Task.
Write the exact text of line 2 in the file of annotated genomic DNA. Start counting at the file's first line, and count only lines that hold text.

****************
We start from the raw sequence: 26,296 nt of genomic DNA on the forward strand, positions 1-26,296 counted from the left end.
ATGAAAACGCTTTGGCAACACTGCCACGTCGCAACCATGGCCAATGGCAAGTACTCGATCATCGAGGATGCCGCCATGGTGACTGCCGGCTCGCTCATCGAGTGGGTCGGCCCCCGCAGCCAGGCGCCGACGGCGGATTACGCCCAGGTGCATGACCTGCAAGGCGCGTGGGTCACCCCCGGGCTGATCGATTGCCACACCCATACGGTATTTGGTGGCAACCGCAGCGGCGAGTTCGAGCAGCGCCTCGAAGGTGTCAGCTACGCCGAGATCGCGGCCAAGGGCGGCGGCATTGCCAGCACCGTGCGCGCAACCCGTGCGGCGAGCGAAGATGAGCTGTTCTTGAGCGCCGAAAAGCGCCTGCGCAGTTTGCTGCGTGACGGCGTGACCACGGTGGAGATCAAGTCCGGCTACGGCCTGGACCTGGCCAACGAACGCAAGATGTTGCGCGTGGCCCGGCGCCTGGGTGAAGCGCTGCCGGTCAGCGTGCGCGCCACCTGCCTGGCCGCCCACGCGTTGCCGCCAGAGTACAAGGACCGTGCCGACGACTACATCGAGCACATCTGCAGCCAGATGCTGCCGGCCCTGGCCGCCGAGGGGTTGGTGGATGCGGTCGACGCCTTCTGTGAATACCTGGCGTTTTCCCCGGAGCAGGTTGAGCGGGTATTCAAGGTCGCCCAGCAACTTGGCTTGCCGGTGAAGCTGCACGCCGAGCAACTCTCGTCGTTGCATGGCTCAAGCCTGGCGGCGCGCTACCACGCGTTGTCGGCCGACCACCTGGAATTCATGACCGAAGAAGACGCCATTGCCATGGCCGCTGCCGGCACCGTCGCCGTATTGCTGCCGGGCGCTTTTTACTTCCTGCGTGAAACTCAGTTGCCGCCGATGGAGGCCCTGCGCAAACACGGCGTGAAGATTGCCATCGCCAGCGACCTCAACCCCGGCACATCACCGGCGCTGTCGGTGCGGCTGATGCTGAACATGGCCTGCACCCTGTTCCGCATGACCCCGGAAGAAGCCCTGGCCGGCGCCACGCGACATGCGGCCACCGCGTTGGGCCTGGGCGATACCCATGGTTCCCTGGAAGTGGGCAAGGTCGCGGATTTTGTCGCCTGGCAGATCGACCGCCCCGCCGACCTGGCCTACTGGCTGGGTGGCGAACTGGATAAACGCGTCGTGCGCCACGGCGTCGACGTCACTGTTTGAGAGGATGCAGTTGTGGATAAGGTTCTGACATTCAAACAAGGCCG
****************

ATGAAAACGCTTTGGCAACACTGCCACGTCGCAACCATGGCCAATGGCAAGTACTCGATCATCGAGGATGCCGCCATGGTGACTGCCGGCTCGCTCATCGAGTGGGTCGGCCCCCGCAGCCAGGCGCCGACGGCGGATTACGCCCAGGTGCATGACCTGCAAGGCGCGTGGGTCACCCCCGGGCTGATCGATTGCCACACCCATACGGTATTTGGTGGCAACCGCAGCGGCGAGTTCGAGCAGCGCCTCGAAGGTGTCAGCTACGCCGAGATCGCGGCCAAGGGCGGCGGCATTGCCAGCACCGTGCGCGCAACCCGTGCGGCGAGCGAAGATGAGCTGTTCTTGAGCGCCGAAAAGCGCCTGCGCAGTTTGCTGCGTGACGGCGTGACCACGGTGGAGATCAAGTCCGGCTACGGCCTGGACCTGGCCAACGAACGCAAGATGTTGCGCGTGGCCCGGCGCCTGGGTGAAGCGCTGCCGGTCAGCGTGCGCGCCACCTGCCTGGCCGCCCACGCGTTGCCGCCAGAGTACAAGGACCGTGCCGACGACTACATCGAGCACATCTGCAGCCAGATGCTGCCGGCCCTGGCCGCCGAGGGGTTGGTGGATGCGGTCGACGCCTTCTGTGAATACCTGGCGTTTTCCCCGGAGCAGGTTGAGCGGGTATTCAAGGTCGCCCAGCAACTTGGCTTGCCGGTGAAGCTGCACGCCGAGCAACTCTCGTCGTTGCATGGCTCAAGCCTGGCGGCGCGCTACCACGCGTTGTCGGCCGACCACCTGGAATTCATGACCGAAGAAGACGCCATTGCCATGGCCGCTGCCGGCACCGTCGCCGTATTGCTGCCGGGCGCTTTTTACTTCCTGCGTGAAACTCAGTTGCCGCCGATGGAGGCCCTGCGCAAACACGGCGTGAAGATTGCCATCGCCAGCGACCTCAACCCCGGCACATCACCGGCGCTGTCGGTGCGGCTGATGCTGAACATGGCCTGCACCCTGTTCCGCATGACCCCGGAAGAAGCCCTGGCCGGCGCCACGCGACATGCGGCCACCGCGTTGGGCCTGGGCGATACCCATGGTTCCCTGGAAGTGGGCAAGGTCGCGGATTTTGTCGCCTGGCAGATCGACCGCCCCGCCGACCTGGCCTACTGGCTGGGTGGCGAACTGGATAAACGCGTCGTGCGCCACGGCGTCGACGTCACTGTTTGAGAGGATGCAGTTGTGGATAAGGTTCTGACATTCAAACAAGGCCG